Renato Sanches' season-long loan move to Swansea is right up there with the best of them for deadline-day bombshells, but it is all part of a carefully laid plan at parent club Bayern Munich.
"Our goal was for Renato to gain regular match practice at club level in a strong league such as the Premier League," said Bayern chief executive Karl-Heinz Rummenigge. "We remain convinced he has the potential to become an important player for FC Bayern in the future. For this reason, the agreement states that the player will return to FC Bayern on 1 July 2018 with no option to make the transfer permanent."
Bayern's ever-shrewd CEO sounded a similar note of encouragement after allowing summer signing Serge Gnabry to join Bundesliga rivals Hoffenheim for the 2017/18 campaign – and with good reason. Why watch a player - supremely gifted at that - waste away on the substitutes bench when he could be gaining invaluable first-team experience elsewhere?
It is a sound piece of logic that has framed the careers of some of the club's brightest offspring.
Watch: Serge Gnabry's top five Bundesliga goals
Take Philipp Lahm. A product of the Bayern youth system, his immediate path to the first team was blocked by seasoned French full-backs Bixente Lizarazu and Willy Sagnol. Cue a two-year detour with Stuttgart.
"I don't see it as a bad thing that FC Bayern loaned me out, but rather as praise," Lahm said shortly after making the short journey from Bavaria to Baden-Württemberg in summer 2003. "They didn't want to sell me, because they are counting on me."
And so it proved. Lahm returned to Bayern in 2005, and before long morphed into the face - and captain - of Germany’s most successful club. He hung up his boots 12 years later, having won eight Bundesliga titles, six DFB Cups, the 2012/13 UEFA Champions League and the 2014 FIFA World Cup.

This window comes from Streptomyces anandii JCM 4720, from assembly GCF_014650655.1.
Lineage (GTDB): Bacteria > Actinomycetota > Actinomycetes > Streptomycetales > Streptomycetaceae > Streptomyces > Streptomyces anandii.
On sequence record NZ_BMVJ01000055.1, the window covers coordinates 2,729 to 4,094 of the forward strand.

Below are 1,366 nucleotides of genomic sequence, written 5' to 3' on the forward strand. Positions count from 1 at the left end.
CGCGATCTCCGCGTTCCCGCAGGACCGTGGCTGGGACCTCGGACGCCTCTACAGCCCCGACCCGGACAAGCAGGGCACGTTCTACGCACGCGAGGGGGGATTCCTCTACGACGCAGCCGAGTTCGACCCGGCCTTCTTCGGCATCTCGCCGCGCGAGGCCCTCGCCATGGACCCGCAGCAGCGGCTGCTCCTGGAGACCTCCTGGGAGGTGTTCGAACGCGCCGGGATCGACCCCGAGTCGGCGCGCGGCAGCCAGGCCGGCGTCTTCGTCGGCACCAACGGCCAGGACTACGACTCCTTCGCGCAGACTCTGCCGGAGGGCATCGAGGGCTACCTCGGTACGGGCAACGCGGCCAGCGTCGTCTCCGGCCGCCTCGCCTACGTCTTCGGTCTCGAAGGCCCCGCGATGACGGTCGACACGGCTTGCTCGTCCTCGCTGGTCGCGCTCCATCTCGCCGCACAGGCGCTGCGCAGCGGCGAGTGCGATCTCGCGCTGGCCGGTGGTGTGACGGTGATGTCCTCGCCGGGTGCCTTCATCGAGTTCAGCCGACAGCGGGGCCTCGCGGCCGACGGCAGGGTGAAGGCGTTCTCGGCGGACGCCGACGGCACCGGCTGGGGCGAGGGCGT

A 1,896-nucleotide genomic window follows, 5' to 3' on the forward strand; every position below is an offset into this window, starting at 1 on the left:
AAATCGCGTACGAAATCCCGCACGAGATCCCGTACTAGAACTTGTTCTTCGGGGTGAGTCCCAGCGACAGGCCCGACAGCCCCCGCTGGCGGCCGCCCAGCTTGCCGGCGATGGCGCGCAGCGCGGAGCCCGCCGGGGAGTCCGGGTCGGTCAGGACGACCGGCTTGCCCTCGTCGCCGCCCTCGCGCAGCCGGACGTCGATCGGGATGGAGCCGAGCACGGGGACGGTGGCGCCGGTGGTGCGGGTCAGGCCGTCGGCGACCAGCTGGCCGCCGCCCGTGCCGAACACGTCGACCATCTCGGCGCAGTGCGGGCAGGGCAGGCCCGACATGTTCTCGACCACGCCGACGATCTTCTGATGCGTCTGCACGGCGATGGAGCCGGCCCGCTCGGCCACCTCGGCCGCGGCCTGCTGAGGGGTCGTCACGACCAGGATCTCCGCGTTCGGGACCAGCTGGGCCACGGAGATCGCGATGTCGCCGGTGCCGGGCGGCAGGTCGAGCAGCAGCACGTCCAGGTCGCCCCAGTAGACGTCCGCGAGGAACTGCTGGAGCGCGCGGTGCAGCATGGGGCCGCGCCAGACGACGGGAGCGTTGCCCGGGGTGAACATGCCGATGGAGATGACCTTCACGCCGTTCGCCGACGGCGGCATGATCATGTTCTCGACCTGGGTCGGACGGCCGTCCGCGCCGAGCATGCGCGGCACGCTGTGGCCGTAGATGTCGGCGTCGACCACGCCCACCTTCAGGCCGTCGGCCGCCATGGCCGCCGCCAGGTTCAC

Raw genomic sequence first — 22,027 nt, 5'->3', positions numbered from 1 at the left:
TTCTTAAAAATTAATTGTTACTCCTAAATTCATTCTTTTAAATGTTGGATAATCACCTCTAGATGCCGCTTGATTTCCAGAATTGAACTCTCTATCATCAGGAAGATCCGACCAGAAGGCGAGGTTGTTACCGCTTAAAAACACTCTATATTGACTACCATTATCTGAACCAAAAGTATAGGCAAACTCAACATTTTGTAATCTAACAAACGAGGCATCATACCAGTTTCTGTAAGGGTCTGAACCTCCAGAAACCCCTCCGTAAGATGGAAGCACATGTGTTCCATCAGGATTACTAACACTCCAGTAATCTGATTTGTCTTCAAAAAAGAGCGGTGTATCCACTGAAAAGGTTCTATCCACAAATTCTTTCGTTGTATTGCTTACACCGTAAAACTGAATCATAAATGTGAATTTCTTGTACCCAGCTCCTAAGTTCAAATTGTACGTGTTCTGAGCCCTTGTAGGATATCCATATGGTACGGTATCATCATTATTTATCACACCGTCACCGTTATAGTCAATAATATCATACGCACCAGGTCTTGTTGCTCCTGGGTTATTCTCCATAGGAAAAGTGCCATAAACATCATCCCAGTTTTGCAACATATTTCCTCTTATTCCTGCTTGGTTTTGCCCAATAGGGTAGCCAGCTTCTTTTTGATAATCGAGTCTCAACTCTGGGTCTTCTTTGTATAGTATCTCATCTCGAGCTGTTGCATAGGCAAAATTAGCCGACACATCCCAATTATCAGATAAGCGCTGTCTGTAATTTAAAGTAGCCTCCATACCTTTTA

"I tried to convince him to stay, but I couldn't," admitted Bayern head coach Carlo Ancelotti. "He's had a fantastic career."
Watch: Philipp Lahm brought the curtain down on a trophy-laden career in May 2017
Toni Kroos is another star name to reap the long-term reward of Bayern's exacting approach to parenting. Although the Rostock-born midfielder became Bayern's youngest-ever player in the Bundesliga when he made his debut in a 5-0 win against Energie Cottbus on 26 September 2007, aged 17, it was at Bayer Leverkusen where he truly came of age.
Farmed out to Die Werkself on an 18-month deal, Kroos honed his trademark passing game under the watchful eye of Jupp Heynckes, the self-same man who would later steer Bayern to an unprecedented Bundesliga, Champions League and DFB Cup treble.
Kroos was an integral part of that decorated class of 2012/13, much as he was the Germany side which Bayern team-mate Lahm captained to 2014 World Cup glory. Three seasons at current employers Real Madrid have only enhanced his reputation as one of the most complete midfielders of his generation.
"He is 27 and has won a trio of Champions League titles, a treble with Bayern Munich and a World Cup," said Kroos' former mentor Heynckes of the first German player to win the Champions League three times. "He should retire."
There are many that fall into that category - Sanches and Gnabry very much included. Loan moves may appear like tough love in the interim, but if the precocious duo can replicate the success stories of Lahm, Kroos and Alaba away from the expectant glare of the Allianz Arena, Bayern will be laughing. The wardens of the German south only want what is best for their young, after all.
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